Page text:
If a lion could talk you couldn’t understand him. Ludwig Wittgenstein
Do dogs dream? When observing a sleeping dog you’ve let lie you’ll likely notice that it makes involuntary movements and emits sounds. While all this activity may simply be reflex, I’ll allow that it is the expression of a canine dream. I’m aware that the only true evidence of dreams is the reports of dreamers that they dream. Thus language is required to document a dream. And as the report of a dream is not a dream but a depiction of one, our knowledge of dreams not our own is necessarily second hand. As dogs lack language my assumption that they dream is open to challenge. What does a dog’s dream consist of? There is no way to know, nor can there be. His thoughts, images, and all other perceptions are forever untranslatable – just like Wittgenstein’s lion.
You might think that such a problem does not apply to the thoughts of other humans. But how can you be sure or even remotely know? When we look at a bull we all agree that it has two horns and further concede that one each is on either side of the animal’s head. We also are unanimous that the horns end in a point. But how do I know that what you see is the same as my image despite our agreement about it description? When we hear the first four notes of Beethoven’s C minor symphony we are all struck by the power of those notes and of incredible use of the motif that follows over the next 30 minutes or so. Are we hearing the same sounds? Or as students of consciousness ask what does blue look like?
Back to the dog. It sees, hears, has emotions, is capable of fear and pleasure. It is obviously conscious. But its perception of the world is clearly different from ours. It can detect things that we cannot. If treated well and given simple shelter and food it is content. It has no fear of any threat that is not immediate. Its eventual death holds no fear. Dogs do not commit suicide. They do not worry or grow depressed, again given good conditions. It is a social animal that values companionship – in both directions.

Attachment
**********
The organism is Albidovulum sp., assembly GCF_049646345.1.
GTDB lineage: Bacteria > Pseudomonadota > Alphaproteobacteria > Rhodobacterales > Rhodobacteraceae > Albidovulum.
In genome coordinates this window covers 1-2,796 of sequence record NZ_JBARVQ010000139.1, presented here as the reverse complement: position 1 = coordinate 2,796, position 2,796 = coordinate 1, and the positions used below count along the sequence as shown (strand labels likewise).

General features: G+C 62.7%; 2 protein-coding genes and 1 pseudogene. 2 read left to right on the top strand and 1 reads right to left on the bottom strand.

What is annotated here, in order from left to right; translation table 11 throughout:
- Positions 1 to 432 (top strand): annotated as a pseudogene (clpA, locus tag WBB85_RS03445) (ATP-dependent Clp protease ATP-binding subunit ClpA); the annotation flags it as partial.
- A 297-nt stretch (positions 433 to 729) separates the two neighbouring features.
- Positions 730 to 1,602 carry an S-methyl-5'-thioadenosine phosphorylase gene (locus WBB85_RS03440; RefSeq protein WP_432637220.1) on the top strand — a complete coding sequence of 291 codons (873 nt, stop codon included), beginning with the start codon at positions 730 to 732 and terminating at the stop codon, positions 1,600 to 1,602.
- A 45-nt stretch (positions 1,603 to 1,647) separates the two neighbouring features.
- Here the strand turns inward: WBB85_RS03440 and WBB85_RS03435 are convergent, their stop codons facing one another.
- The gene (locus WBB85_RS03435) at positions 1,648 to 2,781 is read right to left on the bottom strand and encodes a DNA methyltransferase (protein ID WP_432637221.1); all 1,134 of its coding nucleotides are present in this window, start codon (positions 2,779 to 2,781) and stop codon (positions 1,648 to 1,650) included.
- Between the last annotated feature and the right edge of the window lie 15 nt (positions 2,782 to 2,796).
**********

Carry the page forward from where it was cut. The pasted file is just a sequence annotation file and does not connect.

Humans speak complex languages and build machines that can build other machines. Our consciousness is clearly the result of a big jump from that of a dog or other higher mammals. But are our dreams different? They are jumbled, elusive, fragmentary, easily forgotten, shadows of reality. We have imparted meaning and portents to them over the millenia, but do they represent anything more than random electrical discharges? The are almost as many theories as to the origin or meaning of dreams as there are dreams themselves. Hippocrates theorized that during the day, the soul receives images; during the night, it produces images. That probably works as well as any. Though people blind from birth do not have visual dreams. Their dreams use the other senses.
Where does a dream reside? The brain is the only possible organ, but no one has yet localized the part of the brain from whence dreams spring. Despite the ubiquity of dreams and our lack of understanding of their true nature or even of their evolutionary role, if there is one, people have been making a living off of them for millenia. Joseph was in the dream business thousands of years before Freud imputed dark meanings to them.
Dreams have been subdivided into many variations. There are even lucid dreams. Such a dream is one during which the dreamer knows he’s dreaming and may even have control over the dream. Oneirologists say that there is convincing evidence supporting the existence of lucid dreams. Rapid eye movement was thought to indicate a sleeper was dreaming. Newer data now show that REM sleep may sometimes not be associated with dreaming while dreams may occur without REM. But most episodes of REM seem to be dream associated. Dogs, and other mammals, exhibit REM during sleep which further convinces me that they dream.
The dream has been the inspiration for artists and writers for ages. Even philosophers have entered the space. Some, not surprisingly considering the source, even postulating that all life is but a dream. If so, a lot of the dreams of life must be nightmares. The dog, of course, knows nothing of this school. I don’t think it has nightmares. All its dreams are likely sweet.
(close of Act II)
The king dreams he is a king,
And in this delusive way
Lives and rules with sovereign sway;
All the cheers that round him ring,
Born of air, on air take wing.
And in ashes (mournful fate!)
Death dissolves his pride and state:
Who would wish a crown to take,
Seeing that he must awake
In the dream beyond death’s gate?
‘Tis a dream that I in sadness
Here am bound, the scorn of fate;
‘Twas a dream that once a state
I enjoyed of light and gladness.
What is life? ‘Tis but a madness.
What is life? A thing that seems,
A mirage that falsely gleams,
Phantom joy, delusive rest,
Since is life a dream at best,
And even dreams themselves are dreams
Pero Calderon de la Barca, XVII century